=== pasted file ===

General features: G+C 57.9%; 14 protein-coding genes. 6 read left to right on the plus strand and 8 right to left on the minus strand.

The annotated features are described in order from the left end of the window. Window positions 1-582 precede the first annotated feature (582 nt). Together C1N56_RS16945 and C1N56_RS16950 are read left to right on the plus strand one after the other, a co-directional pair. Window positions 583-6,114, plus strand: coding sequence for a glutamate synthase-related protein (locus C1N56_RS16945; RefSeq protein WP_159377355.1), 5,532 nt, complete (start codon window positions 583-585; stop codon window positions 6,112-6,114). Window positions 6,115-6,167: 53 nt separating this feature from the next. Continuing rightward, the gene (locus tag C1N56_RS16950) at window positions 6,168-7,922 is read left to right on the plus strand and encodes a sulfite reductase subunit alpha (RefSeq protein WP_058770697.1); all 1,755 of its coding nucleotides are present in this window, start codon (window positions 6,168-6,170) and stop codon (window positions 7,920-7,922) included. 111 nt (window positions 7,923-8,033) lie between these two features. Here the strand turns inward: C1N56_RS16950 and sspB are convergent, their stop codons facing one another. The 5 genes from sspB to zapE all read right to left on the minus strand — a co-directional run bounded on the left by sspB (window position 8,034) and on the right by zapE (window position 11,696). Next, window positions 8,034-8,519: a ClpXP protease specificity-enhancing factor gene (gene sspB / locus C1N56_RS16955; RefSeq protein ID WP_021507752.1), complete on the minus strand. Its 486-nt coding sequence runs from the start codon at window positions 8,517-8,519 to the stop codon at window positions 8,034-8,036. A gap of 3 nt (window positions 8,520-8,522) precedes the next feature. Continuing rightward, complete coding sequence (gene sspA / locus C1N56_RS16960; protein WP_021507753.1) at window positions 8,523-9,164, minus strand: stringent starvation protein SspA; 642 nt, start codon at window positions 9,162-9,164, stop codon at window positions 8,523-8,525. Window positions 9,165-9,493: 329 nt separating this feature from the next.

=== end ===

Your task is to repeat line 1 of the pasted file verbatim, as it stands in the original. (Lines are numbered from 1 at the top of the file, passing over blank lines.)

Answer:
General features: G+C 57.9%; 14 protein-coding genes. 6 read left to right on the plus strand and 8 right to left on the minus strand.